One of Julienne's preoccupations is her abiding sense that colour loses its lustre in this country. "The sunlight in England is so washed-out," she says. "I'll do anything to get light in." Hence the emphasis on polished metal, with its reflective qualities. There are gleaming antique fishermen's buoys, and a ship's brass cabin-lamp dangles from a beam. But by far the most striking feature is the floor; a bright expanse of aluminium tiles rescued from a scrap- metal yard. "At first it was like a mirror - a bit much," says Julienne. "I'm glad it's scuffed-up."
The concrete floor underneath has been through several incarnations during her residence: painted doorstep red, then white, then hidden by astroturf, which Julienne found impossible to clean. "I am a bit fetishistic when it comes to floors - they have to be pristine," she says. The tiles are simply jammed into place, and they rattle when they are walked on. She decided against laying a wooden floor: "I can take this floor up," she says: "a wooden floor is too much of a structural permanence. I like the idea of being able to move things in and out. Maybe next year I'll find some offcuts of copper and lay them down, then when I'm bored I can get out the aluminium tiles again."
Julienne diplomatically refers to the bakehouse as a "recycling chamber" for the main house. Various odds and ends of furniture that her landlady was reluctant to discard have found their way into the bakehouse, to be customised by Julienne. She added an aluminium work surface to the free- standing kitchen cupboard beneath the window, and replaced its handles with galvanised screws.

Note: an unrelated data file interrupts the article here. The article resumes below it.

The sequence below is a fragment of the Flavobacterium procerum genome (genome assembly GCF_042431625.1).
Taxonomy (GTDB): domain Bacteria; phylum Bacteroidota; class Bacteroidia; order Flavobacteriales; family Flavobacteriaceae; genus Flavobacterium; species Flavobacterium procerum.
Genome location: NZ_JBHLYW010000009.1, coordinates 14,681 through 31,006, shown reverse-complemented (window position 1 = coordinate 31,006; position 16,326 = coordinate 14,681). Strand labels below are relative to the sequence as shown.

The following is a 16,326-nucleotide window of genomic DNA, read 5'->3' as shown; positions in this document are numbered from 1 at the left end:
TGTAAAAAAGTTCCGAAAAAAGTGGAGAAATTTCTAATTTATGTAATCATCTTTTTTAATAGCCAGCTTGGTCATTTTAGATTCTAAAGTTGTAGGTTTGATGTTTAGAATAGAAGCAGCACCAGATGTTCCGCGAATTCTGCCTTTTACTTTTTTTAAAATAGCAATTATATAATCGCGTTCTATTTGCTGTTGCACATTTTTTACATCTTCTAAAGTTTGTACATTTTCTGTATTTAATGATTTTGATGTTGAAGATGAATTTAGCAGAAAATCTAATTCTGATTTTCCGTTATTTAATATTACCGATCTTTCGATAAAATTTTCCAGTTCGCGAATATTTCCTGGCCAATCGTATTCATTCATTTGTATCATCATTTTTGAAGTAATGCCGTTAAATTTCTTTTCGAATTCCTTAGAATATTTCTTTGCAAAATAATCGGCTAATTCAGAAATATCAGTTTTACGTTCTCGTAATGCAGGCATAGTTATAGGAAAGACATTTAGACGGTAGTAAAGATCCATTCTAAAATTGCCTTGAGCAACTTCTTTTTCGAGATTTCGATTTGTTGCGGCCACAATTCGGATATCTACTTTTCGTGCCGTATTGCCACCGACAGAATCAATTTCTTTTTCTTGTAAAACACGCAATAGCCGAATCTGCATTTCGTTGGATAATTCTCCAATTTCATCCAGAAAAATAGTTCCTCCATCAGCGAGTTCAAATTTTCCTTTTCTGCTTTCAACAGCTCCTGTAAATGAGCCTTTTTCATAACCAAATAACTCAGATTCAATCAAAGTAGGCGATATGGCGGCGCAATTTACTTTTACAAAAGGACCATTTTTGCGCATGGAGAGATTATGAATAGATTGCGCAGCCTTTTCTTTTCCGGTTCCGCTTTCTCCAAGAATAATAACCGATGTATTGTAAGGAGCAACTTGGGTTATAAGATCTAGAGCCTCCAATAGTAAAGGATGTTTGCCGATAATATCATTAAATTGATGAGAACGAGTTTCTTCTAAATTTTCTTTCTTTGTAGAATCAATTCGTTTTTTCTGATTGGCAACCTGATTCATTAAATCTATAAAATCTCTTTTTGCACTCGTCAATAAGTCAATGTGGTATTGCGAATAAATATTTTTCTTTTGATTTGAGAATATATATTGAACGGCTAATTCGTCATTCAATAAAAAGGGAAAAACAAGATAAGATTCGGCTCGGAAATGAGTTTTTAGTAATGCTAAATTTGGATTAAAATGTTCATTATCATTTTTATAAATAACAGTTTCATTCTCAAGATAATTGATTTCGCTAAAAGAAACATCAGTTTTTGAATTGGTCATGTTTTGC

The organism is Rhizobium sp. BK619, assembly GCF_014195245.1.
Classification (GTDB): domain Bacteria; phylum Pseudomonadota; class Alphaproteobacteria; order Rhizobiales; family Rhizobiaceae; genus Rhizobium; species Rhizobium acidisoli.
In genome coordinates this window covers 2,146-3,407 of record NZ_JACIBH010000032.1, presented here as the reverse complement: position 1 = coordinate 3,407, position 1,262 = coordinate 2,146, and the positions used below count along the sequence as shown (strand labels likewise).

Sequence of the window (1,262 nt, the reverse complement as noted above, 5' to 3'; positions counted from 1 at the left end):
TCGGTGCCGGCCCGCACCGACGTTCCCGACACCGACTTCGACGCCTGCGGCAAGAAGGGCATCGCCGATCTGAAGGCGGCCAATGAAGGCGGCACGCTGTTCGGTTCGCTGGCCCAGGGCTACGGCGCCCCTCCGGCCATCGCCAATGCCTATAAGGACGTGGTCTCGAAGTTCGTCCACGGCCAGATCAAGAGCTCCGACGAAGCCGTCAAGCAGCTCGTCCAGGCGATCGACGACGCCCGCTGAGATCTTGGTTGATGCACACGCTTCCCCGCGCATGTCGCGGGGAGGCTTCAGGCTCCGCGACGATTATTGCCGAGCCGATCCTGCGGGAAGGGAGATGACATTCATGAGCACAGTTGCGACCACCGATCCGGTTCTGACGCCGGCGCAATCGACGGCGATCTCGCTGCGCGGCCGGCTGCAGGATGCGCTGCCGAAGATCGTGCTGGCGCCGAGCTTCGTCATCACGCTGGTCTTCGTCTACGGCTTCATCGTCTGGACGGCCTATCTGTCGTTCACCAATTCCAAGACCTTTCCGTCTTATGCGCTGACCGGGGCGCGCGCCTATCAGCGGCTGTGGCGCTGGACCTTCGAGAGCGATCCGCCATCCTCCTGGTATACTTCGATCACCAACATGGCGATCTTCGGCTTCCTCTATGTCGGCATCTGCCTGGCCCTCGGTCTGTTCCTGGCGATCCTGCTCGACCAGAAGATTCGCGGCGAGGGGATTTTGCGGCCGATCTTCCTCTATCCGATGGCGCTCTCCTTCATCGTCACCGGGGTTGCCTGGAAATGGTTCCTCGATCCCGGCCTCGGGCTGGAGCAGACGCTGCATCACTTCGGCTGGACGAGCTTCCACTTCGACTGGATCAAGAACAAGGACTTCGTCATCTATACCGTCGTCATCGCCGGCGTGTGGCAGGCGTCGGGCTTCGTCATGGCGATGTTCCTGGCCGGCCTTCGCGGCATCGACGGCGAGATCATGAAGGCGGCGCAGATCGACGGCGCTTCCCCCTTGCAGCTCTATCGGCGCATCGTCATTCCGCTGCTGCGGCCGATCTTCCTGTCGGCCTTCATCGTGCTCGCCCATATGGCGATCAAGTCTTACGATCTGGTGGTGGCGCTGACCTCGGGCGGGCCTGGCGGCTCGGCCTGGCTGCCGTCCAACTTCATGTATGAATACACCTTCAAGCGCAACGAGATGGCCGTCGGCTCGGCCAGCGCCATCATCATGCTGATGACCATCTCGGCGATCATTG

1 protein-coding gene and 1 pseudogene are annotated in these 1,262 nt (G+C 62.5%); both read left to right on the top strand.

Her signature lofty wooden chairs, sculptural and sky-scraping, are assembled from unwieldly pieces of timber. She makes no attempt to disguise the wood's origins. "I leave each piece whole for its function," she says. "Every time you chop something, you diminish its beauty." There are four variations on these chairs in the bakehouse, each about two metres in height. Julienne's experience in the theatre is a strong influence on her work - she is not intimidated by large furniture, having learnt how to move large props. She is also interested in working with the areas of space above shoulder-height that are often ignored, and these towering chairs serve to draw the eye upwards. "There used to be much more activity going on at ceiling level - picture rails, ceiling roses, and so on - I'm just continuing that tradition," she says.